• Carly Rae


Hello, Shock, I remember you. It’s been a while, but I knew you would never forget about me. On your last visit, I lost a loved one unexpectedly. The time before that you arrived just after I smashed up my car. And now, here you are, back for another visit. How lovely!

Despite my stunned trance, you are easier to recognise this time. The hot, shaky body and the disorganised thoughts are all too familiar. My mind is racing; my heart pounding as if it is trying to escape my body. I have instantly become physic. I can see the future so clearly now. My perfectly laid-out ten-year plan has just been thrown into turmoil.

I can now imagine ten months ahead, ten years and then twenty. My head is spinning. My body temperature is rising. The heat begins in my toes and slowly, but deliberately, creeps up my body until it engulfs me. I feel too weak to stand and my knees are shaking. How can I concentrate on normal, everyday tasks, like eating and walking, when that word keeps repeating itself over and over in my head? In mere seconds, my life has changed completely and the more I hear that word, the more it becomes real to me. Just one life-changing word. How can one word be so powerful and life-changing? How can one word evoke so much emotion?


The doctor looks at me, turns a light shade of red and puts her clammy hand on my arm as the word passes across her glossy lips. Upon hearing the news, my husband and I burst out laughing. Clearly, not because we think the doctor is hilarious, but thanks to our friend, Shock! Suddenly my initial reaction is replaced with panic, worry and stress all at the same time. My heart has dropped into my stomach and I unknowingly start tearing the skin around the cuticles of my fingers until they bleed. I don’t feel a thing.

It was meant to be a routine, first check-up to meet my new doctor. There was confusion with the due date and even though it was a week and a half early, she suggested we check on the day. When the doctor placed the ultrasound paddle on my uterus, we were all smiling at the barely distinguishable, pulsing, bean shape on the monitor. My husband and I knew what to expect, but it was still an amazing experience each time.

I get dressed and sit at the doctor’s desk. She explains the details of what to expect in the next 7 months. The risks, the new due date and what support systems are in place for parents like us. She could be talking directly into her stethoscope for all the good it is achieving. So, whilst she continues to chat away, I am busy working through the costs of flights to Canada for a family of six! Then there is the expense of doctor’s bills, nappies and the price of a new car that needs to fit four car seats. Great, I’m now going to get that minivan I’ve always never wanted! It is around this point I start feeling dizzy and anxious. I just want to leave the office. My husband has taken off his suit jacket and starts rolling up his sleeves as his temperature is also rising.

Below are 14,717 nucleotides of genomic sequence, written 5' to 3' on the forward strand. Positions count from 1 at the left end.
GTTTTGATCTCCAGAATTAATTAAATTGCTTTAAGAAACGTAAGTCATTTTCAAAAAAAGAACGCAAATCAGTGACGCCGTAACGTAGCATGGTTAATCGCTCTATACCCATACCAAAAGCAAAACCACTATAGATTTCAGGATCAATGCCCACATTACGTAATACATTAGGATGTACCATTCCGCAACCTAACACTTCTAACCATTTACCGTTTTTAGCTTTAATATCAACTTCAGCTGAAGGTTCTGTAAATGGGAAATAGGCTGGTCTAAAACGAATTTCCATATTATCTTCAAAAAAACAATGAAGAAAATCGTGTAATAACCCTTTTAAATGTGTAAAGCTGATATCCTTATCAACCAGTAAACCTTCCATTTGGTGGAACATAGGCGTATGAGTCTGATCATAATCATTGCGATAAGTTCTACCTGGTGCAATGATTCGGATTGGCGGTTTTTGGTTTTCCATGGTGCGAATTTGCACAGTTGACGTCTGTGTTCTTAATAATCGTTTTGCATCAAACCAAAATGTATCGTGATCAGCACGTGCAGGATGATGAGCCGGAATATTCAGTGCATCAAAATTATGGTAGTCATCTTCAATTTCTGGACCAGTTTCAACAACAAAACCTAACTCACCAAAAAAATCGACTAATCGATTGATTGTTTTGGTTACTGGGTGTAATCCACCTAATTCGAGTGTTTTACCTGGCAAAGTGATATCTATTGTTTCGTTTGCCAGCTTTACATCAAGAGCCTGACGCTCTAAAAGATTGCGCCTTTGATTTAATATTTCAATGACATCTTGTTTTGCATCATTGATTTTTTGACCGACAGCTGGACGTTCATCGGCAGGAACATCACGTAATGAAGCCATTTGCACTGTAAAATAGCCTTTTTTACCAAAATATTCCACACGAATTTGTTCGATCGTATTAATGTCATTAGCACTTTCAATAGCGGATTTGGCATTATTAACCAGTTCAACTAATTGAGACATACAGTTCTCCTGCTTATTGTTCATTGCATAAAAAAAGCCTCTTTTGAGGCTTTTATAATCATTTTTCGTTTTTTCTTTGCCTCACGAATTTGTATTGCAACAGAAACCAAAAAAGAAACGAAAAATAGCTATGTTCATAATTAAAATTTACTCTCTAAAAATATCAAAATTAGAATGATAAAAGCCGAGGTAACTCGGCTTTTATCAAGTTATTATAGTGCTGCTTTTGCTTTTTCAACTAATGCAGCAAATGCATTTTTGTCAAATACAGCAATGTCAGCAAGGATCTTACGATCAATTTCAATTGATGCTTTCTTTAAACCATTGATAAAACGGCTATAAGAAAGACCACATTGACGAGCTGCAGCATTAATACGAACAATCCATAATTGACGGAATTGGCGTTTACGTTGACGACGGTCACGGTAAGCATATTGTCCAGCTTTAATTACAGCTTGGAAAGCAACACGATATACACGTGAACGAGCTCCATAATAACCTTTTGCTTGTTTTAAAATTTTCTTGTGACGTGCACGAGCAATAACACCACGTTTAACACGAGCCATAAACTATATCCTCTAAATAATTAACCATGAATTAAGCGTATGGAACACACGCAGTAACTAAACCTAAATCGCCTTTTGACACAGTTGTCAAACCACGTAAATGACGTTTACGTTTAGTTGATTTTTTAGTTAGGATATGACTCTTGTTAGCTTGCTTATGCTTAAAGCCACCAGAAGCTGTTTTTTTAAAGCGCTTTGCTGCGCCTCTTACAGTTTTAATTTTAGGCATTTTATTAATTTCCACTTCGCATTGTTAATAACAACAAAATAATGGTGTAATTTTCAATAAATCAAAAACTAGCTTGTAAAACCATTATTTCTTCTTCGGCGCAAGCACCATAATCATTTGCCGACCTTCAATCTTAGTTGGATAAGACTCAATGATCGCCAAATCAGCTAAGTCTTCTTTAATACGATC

Still, I am relieved that the babies look perfectly normal and healthy. What doesn’t help is my husband joking at the prospect of possibly having four teenage girls living under one roof in the future, and a wife going through menopause at the same time! Or the fact I am going to put on 100lbs, with the inevitable stretch marks as a bonus. Suddenly, I find myself biting my nails. I never bite my nails. I am developing new habits in my 30’s, how fantastic!

I make a new plan within minutes because, in my mind, I have very few options. I now realise I am never going to leave the house. I won’t be sleeping or enjoying any privacy for at least the next 5 years and, of course, the family will now live off peanut butter sandwiches and homemade cookies. I also think I better learn to sew if I am going to start using old curtains to make the kids matching outfits, like the Von Trapp family from the 'Sound of Music'.

I keep trying to see the positive side of the situation, like how wonderful it will be for the children to grow up together. Then I become distracted again by the stress related to money and the lack of family support in Sydney. A bout of homesickness washes over me, making me feel the same way I did with my morning sickness.

Simon and I stumble out of the doctor’s office as if we are two drunken, lost souls. We somehow manage to get home and put the girls to bed and then we just sit there on the couch staring out the window with no words to say. An eerie light pours through the window. I get up and pull the blinds back to see a full moon in the night air. Since hearing the news, I feel like I am in complete darkness with everything closing in around me. The light from the moon somehow gives me a glimmer of hope. We had planned on only having three, but I guess the universe had other plans for us. However, the universe isn’t quite through with us yet.

After a couple of weeks of getting used to the idea of having twins, I have another scan. Suddenly Shock says hello again after I find out that I’m only having one baby after all.

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